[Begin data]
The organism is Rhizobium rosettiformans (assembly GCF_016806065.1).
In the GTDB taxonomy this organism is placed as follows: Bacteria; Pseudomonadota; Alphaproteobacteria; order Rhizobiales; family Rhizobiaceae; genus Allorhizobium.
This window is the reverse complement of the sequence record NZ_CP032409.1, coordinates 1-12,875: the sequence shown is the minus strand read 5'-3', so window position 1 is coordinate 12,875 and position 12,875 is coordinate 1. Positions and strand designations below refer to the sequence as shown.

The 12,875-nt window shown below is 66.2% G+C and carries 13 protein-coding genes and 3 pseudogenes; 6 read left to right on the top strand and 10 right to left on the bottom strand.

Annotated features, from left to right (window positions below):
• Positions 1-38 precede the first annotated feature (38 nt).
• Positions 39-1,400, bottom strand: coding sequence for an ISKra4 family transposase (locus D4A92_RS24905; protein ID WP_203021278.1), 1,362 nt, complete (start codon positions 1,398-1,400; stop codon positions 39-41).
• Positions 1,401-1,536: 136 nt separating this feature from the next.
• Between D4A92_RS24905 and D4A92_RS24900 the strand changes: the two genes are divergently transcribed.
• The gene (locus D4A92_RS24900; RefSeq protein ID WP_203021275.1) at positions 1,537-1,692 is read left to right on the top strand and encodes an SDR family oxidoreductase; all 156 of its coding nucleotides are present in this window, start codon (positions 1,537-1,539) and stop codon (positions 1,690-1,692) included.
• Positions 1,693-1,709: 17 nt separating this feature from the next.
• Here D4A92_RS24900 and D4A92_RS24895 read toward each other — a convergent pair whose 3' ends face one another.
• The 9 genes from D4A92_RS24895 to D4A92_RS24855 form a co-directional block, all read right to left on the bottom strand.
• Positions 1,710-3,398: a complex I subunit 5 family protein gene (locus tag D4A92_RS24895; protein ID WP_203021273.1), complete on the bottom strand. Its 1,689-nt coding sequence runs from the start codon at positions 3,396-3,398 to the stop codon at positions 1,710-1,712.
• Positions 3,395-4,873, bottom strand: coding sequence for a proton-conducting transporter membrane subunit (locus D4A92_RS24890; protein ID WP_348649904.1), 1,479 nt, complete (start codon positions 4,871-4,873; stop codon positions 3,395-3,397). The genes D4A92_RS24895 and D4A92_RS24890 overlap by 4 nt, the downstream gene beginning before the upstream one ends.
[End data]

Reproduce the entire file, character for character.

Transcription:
The organism is Rhizobium rosettiformans (assembly GCF_016806065.1).
In the GTDB taxonomy this organism is placed as follows: Bacteria; Pseudomonadota; Alphaproteobacteria; order Rhizobiales; family Rhizobiaceae; genus Allorhizobium.
This window is the reverse complement of the sequence record NZ_CP032409.1, coordinates 1-12,875: the sequence shown is the minus strand read 5'-3', so window position 1 is coordinate 12,875 and position 12,875 is coordinate 1. Positions and strand designations below refer to the sequence as shown.

The 12,875-nt window shown below is 66.2% G+C and carries 13 protein-coding genes and 3 pseudogenes; 6 read left to right on the top strand and 10 right to left on the bottom strand.

Annotated features, from left to right (window positions below):
• Positions 1-38 precede the first annotated feature (38 nt).
• Positions 39-1,400, bottom strand: coding sequence for an ISKra4 family transposase (locus D4A92_RS24905; protein ID WP_203021278.1), 1,362 nt, complete (start codon positions 1,398-1,400; stop codon positions 39-41).
• Positions 1,401-1,536: 136 nt separating this feature from the next.
• Between D4A92_RS24905 and D4A92_RS24900 the strand changes: the two genes are divergently transcribed.
• The gene (locus D4A92_RS24900; RefSeq protein ID WP_203021275.1) at positions 1,537-1,692 is read left to right on the top strand and encodes an SDR family oxidoreductase; all 156 of its coding nucleotides are present in this window, start codon (positions 1,537-1,539) and stop codon (positions 1,690-1,692) included.
• Positions 1,693-1,709: 17 nt separating this feature from the next.
• Here D4A92_RS24900 and D4A92_RS24895 read toward each other — a convergent pair whose 3' ends face one another.
• The 9 genes from D4A92_RS24895 to D4A92_RS24855 form a co-directional block, all read right to left on the bottom strand.
• Positions 1,710-3,398: a complex I subunit 5 family protein gene (locus tag D4A92_RS24895; protein ID WP_203021273.1), complete on the bottom strand. Its 1,689-nt coding sequence runs from the start codon at positions 3,396-3,398 to the stop codon at positions 1,710-1,712.
• Positions 3,395-4,873, bottom strand: coding sequence for a proton-conducting transporter membrane subunit (locus D4A92_RS24890; protein ID WP_348649904.1), 1,479 nt, complete (start codon positions 4,871-4,873; stop codon positions 3,395-3,397). The genes D4A92_RS24895 and D4A92_RS24890 overlap by 4 nt, the downstream gene beginning before the upstream one ends.